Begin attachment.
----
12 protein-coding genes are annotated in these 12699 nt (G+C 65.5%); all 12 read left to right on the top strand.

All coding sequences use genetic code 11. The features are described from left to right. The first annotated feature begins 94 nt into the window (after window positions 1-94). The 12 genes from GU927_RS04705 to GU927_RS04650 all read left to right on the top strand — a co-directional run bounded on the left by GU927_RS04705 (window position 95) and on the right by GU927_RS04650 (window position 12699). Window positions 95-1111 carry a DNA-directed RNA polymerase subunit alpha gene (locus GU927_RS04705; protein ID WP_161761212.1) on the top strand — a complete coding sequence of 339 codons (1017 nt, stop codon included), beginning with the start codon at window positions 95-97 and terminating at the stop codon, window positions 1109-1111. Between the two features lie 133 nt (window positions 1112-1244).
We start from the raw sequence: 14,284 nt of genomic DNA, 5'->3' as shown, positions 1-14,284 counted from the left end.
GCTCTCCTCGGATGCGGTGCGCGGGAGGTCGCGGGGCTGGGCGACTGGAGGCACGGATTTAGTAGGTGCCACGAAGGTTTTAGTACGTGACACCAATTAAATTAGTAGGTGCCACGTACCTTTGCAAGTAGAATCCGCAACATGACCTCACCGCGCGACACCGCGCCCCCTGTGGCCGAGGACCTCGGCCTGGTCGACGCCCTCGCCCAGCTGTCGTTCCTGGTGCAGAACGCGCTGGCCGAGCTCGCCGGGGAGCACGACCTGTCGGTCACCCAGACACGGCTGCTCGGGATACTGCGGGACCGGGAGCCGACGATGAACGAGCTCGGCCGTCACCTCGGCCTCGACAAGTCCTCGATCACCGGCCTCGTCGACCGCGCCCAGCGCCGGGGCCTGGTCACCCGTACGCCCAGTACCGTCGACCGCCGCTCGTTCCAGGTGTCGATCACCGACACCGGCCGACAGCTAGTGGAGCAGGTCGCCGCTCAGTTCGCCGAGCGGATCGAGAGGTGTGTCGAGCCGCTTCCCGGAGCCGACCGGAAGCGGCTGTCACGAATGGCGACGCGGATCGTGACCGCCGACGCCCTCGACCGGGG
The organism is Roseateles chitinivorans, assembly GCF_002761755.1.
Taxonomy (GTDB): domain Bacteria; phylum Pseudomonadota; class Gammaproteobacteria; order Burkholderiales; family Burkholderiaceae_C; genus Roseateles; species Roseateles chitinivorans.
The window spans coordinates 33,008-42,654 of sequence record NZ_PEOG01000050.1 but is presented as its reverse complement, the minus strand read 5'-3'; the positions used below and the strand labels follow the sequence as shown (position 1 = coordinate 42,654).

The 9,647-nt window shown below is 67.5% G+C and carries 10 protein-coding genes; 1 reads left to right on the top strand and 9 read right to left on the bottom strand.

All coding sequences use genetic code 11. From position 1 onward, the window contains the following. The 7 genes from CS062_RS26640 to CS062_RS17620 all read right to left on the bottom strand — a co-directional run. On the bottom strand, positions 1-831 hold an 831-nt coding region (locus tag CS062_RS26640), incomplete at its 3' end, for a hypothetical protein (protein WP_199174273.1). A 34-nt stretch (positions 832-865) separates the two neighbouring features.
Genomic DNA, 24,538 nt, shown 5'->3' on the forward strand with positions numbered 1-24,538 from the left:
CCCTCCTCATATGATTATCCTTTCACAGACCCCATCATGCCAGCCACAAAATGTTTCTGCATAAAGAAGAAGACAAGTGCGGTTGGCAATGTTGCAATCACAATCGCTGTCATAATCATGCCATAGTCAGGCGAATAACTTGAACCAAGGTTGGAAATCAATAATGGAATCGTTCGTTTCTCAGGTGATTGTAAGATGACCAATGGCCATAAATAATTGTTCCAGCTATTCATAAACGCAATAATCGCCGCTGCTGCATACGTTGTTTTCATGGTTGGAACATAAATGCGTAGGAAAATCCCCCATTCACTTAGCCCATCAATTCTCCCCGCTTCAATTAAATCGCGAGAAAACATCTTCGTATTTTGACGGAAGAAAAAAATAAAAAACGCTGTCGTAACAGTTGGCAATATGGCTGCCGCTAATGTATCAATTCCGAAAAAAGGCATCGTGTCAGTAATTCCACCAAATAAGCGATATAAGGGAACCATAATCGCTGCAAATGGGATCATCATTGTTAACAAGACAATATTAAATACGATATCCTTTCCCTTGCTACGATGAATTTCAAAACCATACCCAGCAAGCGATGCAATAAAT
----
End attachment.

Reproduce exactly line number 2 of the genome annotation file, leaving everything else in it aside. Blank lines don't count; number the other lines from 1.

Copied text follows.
All coding sequences use genetic code 11. The features are described from left to right. The first annotated feature begins 94 nt into the window (after window positions 1-94). The 12 genes from GU927_RS04705 to GU927_RS04650 all read left to right on the top strand — a co-directional run bounded on the left by GU927_RS04705 (window position 95) and on the right by GU927_RS04650 (window position 12699). Window positions 95-1111 carry a DNA-directed RNA polymerase subunit alpha gene (locus GU927_RS04705; protein ID WP_161761212.1) on the top strand — a complete coding sequence of 339 codons (1017 nt, stop codon included), beginning with the start codon at window positions 95-97 and terminating at the stop codon, window positions 1109-1111. Between the two features lie 133 nt (window positions 1112-1244).